If you receive a winding up petition from HMRC it means that the collector of taxes in the UK is seeking to close your business and sell off its assets in order to pay off any outstanding tax debts.
This is a serious matter and it is important to take immediate action to address the situation.
It is important to act quickly and decisively in this situation, as a winding up petition can have serious consequences for your business and personal finances.
This could leave you and your directors personally liable for any unpaid crown debts.
A winding up petition from HMRC is a very serious matter and you should seek professional advice for one of our team as soon as possible.
What are HMRC winding up petitions?
HMRC winding-up petitions are formal legal actions initiated by the UK’s HM Revenue & Customs against companies that have outstanding tax liabilities.
When a company fails to settle its tax debts, such as Corporation Tax, VAT, or PAYE, despite repeated reminders and demands, HMRC may resort to presenting a winding-up petition to the court as a last measure.
If upheld by the court, this petition can lead to the company being placed into compulsory liquidation, where its assets are sold off to repay the owed debts.
It’s a severe step, indicating the culmination of persistent non-payment, and can have profound implications for the company’s operations and its directors’ responsibilities.
Why do HMRC issue winding up petitions?
HMRC will issue a winding up petition if you have unpaid tax debts and you have ignored the reminders asking for payment. They will use this method to collect:
- Corporation Tax
- PAYE arrears
HMRC only tend to issue petitions for sums above £20,000, although there is a set limit that the debt must be at least £750.
What to do if have received a HRMC winding up petition?
If you have received a winding up petition from HMRC, you should not ignore it. The next step will be a court hearing and your company could be wound up and put into compulsory liquidation. You must act quickly and one key date to look at is the date of the winding up hearing, but this does not represent how much time you have to take action, as, for example, the petition can be advertised as early as seven business days from service. Advertisement of the petition will freeze your bank accounts.
Some directors think that they have until the date of the court hearing date, but they do not. Once the winding up process has started all ‘dispositions’ (transactions) are void if the company subsequently goes into liquidation. This means you cannot carry out any transactions as they will be void if the winding up order is made.
Once you have received the winding up petition you should consider the following courses of action:
- Check to see if the amount claimed is correct. Is it based on any estimated figures? If in doubt, ask your accountant to check it. If the figures are wrong, you should contact HMRC immediately.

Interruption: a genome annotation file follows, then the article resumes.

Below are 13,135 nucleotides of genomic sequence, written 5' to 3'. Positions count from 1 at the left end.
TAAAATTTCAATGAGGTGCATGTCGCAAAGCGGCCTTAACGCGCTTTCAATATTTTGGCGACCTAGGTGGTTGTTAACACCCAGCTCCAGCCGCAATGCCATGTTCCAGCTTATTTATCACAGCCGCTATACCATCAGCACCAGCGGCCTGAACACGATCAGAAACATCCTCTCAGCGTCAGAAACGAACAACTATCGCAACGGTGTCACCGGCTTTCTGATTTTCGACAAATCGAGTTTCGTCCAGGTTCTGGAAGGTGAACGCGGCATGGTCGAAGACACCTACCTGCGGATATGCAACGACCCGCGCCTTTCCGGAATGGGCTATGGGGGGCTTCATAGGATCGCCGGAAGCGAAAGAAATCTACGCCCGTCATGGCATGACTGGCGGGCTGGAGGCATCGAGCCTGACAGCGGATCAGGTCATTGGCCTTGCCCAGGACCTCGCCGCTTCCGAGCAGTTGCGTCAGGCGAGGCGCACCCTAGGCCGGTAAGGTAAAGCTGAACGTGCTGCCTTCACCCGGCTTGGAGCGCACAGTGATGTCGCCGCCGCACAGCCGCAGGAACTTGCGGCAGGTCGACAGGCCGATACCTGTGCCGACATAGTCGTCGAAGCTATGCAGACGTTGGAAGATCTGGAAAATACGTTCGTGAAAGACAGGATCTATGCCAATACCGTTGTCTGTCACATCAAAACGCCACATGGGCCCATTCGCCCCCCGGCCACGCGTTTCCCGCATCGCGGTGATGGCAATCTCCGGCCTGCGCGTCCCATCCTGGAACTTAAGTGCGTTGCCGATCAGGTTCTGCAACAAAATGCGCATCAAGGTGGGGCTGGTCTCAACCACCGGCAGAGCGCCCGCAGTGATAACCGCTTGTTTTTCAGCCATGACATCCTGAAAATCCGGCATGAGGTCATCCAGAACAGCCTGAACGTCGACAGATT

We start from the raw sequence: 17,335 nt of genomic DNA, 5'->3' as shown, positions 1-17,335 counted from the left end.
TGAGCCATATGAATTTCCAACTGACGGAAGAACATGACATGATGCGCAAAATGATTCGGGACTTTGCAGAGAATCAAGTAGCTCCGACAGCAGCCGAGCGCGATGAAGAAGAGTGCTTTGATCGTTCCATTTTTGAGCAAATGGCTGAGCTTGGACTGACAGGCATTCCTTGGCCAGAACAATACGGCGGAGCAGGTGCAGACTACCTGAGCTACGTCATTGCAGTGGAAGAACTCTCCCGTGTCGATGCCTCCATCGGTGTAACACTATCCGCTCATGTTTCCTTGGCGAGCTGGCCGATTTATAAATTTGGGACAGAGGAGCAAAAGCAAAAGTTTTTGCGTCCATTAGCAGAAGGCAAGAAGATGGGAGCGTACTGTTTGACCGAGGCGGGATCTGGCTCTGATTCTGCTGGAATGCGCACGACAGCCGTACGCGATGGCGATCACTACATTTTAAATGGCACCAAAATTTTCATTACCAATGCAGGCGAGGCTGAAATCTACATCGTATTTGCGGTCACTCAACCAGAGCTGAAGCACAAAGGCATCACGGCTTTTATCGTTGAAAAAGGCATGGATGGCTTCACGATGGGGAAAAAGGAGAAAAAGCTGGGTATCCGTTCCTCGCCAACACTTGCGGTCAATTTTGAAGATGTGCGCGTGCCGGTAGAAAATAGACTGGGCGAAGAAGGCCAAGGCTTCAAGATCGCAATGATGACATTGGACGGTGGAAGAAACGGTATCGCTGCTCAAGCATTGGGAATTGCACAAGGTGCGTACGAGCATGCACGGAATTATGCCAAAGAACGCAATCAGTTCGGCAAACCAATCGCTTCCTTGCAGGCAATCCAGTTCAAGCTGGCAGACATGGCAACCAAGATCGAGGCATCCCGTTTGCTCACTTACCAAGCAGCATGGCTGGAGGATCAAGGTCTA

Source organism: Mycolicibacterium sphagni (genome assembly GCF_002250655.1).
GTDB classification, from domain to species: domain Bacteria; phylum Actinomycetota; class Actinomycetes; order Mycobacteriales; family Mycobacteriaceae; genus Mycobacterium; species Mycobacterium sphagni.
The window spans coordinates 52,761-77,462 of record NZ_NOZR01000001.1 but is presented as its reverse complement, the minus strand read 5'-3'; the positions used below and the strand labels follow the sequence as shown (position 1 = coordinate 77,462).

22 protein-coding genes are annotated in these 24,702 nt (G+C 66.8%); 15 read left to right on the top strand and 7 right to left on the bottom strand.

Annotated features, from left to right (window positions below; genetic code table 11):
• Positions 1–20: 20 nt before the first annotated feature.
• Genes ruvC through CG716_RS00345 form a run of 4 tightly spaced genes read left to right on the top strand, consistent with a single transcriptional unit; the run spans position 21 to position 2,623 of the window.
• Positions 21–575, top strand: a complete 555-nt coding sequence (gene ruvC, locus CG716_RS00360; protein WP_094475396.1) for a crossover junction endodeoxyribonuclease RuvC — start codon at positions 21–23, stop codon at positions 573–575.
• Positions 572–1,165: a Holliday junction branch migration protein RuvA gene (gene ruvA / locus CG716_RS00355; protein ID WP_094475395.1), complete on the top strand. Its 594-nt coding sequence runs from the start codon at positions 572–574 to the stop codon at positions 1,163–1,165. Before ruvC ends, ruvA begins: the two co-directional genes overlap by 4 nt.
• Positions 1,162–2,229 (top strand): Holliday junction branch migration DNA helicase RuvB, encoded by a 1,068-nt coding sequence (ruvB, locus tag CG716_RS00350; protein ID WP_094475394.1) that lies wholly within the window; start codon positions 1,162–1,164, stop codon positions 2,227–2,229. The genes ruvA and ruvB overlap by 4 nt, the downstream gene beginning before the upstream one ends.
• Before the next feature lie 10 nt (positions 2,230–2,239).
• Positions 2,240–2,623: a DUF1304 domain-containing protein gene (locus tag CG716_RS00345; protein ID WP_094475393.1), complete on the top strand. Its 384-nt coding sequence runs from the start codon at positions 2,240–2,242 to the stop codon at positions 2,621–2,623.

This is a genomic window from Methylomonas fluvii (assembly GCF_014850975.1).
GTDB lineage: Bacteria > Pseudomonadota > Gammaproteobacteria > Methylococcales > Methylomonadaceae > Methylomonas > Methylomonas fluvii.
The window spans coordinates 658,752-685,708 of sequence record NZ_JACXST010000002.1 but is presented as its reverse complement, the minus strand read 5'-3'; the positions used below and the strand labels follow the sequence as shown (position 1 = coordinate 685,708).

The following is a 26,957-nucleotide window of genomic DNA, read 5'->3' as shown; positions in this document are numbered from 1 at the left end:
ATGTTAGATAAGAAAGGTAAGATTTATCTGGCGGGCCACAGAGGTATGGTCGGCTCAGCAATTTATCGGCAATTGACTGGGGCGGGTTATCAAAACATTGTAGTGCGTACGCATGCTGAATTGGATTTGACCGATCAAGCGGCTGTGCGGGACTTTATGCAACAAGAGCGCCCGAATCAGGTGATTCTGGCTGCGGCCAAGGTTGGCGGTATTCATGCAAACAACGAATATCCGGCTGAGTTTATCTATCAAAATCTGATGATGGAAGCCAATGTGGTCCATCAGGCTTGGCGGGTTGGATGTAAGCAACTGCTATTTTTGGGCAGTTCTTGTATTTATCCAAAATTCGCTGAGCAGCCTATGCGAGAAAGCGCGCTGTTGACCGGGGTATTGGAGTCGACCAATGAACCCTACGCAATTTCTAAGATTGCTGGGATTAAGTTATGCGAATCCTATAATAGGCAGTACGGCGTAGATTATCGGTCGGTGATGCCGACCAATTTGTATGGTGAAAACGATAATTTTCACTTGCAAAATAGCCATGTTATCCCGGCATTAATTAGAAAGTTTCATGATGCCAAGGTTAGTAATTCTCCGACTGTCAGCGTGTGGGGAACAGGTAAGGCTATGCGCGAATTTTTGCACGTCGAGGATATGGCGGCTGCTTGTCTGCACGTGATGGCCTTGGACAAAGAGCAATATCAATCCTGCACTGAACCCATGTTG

- If the amount claimed is correct, can you afford to pay it off? If yes, you should do so but not to the detriment of other creditors, as all creditors need to be treated equally.
- If you cannot afford to pay the sum claimed then you still have some options, but these will usually involve an insolvency process.
What should you do if you cannot pay the debt?
If you cannot pay the debt, you have some options:
- One is to ask HMRC for a time to pay arrangement and ask them to withdraw the petition. They may, in a small number of cases, agree but will ask you to pay all the legal costs of the petition immediately.
- You could also ask the court to adjourn the first hearing to give you more time. The court is reasonably likely to say yes to that if you have a good reason.
- You could also talk to a licensed Insolvency Practitioner (IP) about your options. This may be to go into administration beforehand. It could also mean a company voluntary arrangement (CVA) or a creditors voluntary liquidation (CVL).
What is the difference between a compulsory liquidation and a creditors voluntary liquidation (CVL)?
A compulsory liquidation is where you are forced into liquidation by a court driven process. The first liquidator that you deal with will be the Official Receiver at the Insolvency Service. If the company’s affairs are complicated, they may hand the case onto a licensed IP who is sometimes chosen by a majority of creditors.
A creditors voluntary liquidation (CVL) is the process of liquidation driven by the directors deciding to close and liquidate. A meeting of shareholders and creditors to agree the decision will be called. It may not sound voluntary, but it is because the directors decide to do it. It is a faster process than compulsory liquidation and can be usually be done in seven to 14 days.
Read more: received a petition from a creditor
A winding up petition from HMRC is a serious matter and should not be ignored. It means that HMRC believes that your company is unable to pay its debts and is seeking to have the company dissolved and its assets sold to pay creditors. If you receive a winding up petition, it is important to act quickly and seek professional advice from a qualified solicitor or insolvency practitioner.
You may be able to negotiate a payment plan with HMRC or challenge the petition if it has been issued incorrectly. Ignoring the petition or failing to take action could result in the closure of your business. Contact us today to talk though your options by simply completing the online enquiry form or on 01246 912052.
With over three decades of experience in the business and turnaround sector, Steve Jones is one of the founders of Business Insolvency Helpline. With specialist knowledge of Insolvency, Liquidations, Administration, Pre-packs, CVA, MVL, Restructuring Advice and Company investment.